"More flowers--flowers!  Slaves, bring them hither!" cried the foremost,
imperatively; then as the prisoners rose to comply, she recoiled with a
scream at the ghastly figures that sat among the gorgeous summer
flowers.

"Make your obeisance to me," said a Moor, coming up, as he struck
Fernando across the shoulders with his staff; while Manoel, weak as he
was, sprang at him like a wild cat.

"Ho, fetters here!--Villains, you resist?"

"No no!" cried the lady.  "They cannot work so fast in fetters.  The
princesses want flowers--more flowers;" and the girls flew back to their
garden, followed by some of the Portuguese.

The seclusion of the Moorish women was not so complete as to forbid
occasional intercourse with the other sex, slaves especially; and
presently the foremost girl came scudding back again to where Fernando
lay, holding something in both her hands.

"Poor Christian," she said, "here is some milk for you.  Muley is cruel
to strike you.  Shall I ask Princess Hinda to beg the king to cut his
head off?"

Fernando had acquired enough of the Moorish language to understand her,
and negatived this alarming proposal decidedly, while he thanked her for
the milk, saying--

"I would not be so discourteous, lady, as to sit in your presence, but
that I cannot rise."

"I suppose that is because they ill-use you," she said, sorrowfully.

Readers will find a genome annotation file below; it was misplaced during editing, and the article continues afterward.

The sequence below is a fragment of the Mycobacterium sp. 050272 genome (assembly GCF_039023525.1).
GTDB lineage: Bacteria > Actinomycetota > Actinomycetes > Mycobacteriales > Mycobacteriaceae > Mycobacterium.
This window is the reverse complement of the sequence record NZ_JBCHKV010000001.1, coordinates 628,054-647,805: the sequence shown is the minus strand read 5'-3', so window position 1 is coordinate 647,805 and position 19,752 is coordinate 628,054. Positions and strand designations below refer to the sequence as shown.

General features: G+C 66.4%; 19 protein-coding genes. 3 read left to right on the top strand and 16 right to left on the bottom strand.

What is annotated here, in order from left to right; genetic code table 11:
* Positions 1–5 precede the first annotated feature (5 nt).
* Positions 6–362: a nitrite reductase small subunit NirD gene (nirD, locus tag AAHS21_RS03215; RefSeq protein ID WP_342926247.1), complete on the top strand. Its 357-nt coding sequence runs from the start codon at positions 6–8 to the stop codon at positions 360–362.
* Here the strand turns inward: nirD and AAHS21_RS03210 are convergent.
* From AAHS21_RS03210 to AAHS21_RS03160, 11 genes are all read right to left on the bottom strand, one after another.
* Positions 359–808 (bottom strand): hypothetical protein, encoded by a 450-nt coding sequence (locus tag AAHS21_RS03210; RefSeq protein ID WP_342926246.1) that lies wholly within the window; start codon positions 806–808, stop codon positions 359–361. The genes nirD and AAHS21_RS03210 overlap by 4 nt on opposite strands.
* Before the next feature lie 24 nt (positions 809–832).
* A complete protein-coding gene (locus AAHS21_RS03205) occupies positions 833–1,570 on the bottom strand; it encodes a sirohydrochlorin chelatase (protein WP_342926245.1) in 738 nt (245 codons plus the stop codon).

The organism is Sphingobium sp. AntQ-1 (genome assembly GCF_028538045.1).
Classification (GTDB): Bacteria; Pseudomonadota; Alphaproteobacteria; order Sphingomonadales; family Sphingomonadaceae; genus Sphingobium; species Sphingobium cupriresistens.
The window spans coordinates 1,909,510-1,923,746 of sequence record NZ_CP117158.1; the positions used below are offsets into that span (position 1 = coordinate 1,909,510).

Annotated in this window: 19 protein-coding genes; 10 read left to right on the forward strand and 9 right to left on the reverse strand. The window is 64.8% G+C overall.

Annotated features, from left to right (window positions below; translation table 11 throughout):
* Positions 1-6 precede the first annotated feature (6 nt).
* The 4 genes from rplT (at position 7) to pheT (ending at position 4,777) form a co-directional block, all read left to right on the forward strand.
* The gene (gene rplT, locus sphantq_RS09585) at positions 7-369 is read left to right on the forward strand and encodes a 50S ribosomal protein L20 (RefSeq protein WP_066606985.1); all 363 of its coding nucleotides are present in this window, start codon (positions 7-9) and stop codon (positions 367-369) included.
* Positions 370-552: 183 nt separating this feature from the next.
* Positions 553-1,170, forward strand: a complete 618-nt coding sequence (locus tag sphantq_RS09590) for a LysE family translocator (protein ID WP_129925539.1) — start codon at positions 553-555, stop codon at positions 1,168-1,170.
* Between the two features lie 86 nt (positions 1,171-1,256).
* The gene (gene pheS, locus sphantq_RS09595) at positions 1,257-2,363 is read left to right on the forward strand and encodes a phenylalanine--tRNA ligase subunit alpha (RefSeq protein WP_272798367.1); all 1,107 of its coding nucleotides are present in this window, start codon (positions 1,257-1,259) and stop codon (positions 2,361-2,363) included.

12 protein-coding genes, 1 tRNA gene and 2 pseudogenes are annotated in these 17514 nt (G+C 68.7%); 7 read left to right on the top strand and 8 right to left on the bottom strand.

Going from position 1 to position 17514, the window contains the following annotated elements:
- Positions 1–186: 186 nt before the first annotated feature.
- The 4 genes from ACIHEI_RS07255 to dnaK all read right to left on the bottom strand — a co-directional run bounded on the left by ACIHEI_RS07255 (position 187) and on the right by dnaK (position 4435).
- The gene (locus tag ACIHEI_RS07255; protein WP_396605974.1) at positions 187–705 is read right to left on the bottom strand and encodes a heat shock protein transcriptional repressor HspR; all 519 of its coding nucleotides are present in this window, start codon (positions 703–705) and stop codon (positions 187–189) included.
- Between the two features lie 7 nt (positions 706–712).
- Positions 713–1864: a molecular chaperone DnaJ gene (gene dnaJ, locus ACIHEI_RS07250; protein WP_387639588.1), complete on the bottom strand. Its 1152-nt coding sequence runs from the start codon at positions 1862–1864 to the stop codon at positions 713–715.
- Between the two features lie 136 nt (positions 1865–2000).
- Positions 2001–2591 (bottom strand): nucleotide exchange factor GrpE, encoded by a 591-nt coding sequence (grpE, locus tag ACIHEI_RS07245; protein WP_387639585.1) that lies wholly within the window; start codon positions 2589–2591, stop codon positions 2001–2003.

"Look," taking a heap of flowers and laying them beside him, "now Muley
will think you have sorted those.  What do they call you?"

"Selim," said Fernando; for though it was well known who he was, like
all the rest he had a slave's name.

"Perhaps you will work for my princess," said the girl; "she will be
kind to you."

"Leila, Leila?" cried a voice, and, snatching up a handful of flowers,
she ran off in haste.

The preparations were soon made, and the _fete_ proceeded, like a dream
of Eastern splendour and profusion.  Thousands of lamps, as the twilight
fell, shone among the flowers.  The slave-girls danced wonderful and
graceful figures before the guests, and the Portuguese prisoners, with
other slaves, held long garlands in a circle to enclose a space for the
dancers, their pale, haggard faces showing in strange contrast to their
surroundings.  Zala-ben-Zala was the chief of the guests.  As he walked
round to survey the dancing, he paused opposite to Fernando and
addressed him--

"So, slave?" he said, scornfully, "how like you this work?  Is this fit
service for a Prince of Portugal?"

"No," said Fernando; "nor fit treatment for a hostage, nor even for a
prisoner of war, if so you choose to regard me."

"Will you now write and urge on your brother to deliver you--that loving
brother who has let you pine in a dungeon rather than yield a fortress
for your sake?"

"I will urge nothing on the King of Portugal," said Fernando, steadily;
"nor are the sufferings you choose to inflict on me worthy to change the
policy of a nation."

"You know not yet what those sufferings may be."

"Well," said the prince, calmly, "the worse they are, the sooner they
will end in death, when your power ceases.  You fear not death,
Zala-ben-Zala, neither do I."

"There are those here that will break your proud spirit yet," said the
Moor fiercely, as he went on.

But the prince's words had not been altogether without effect.  If he
died from the cruelties practised on him, the power of his captors was
over, and their last chance of winning Ceuta was gone.  Therefore it
became their aim to make his life as wretched and degrading as it could
be, but still a life possible to live; and none of the party could have
borne many more days in their terrible dungeon.  A wretched lodging was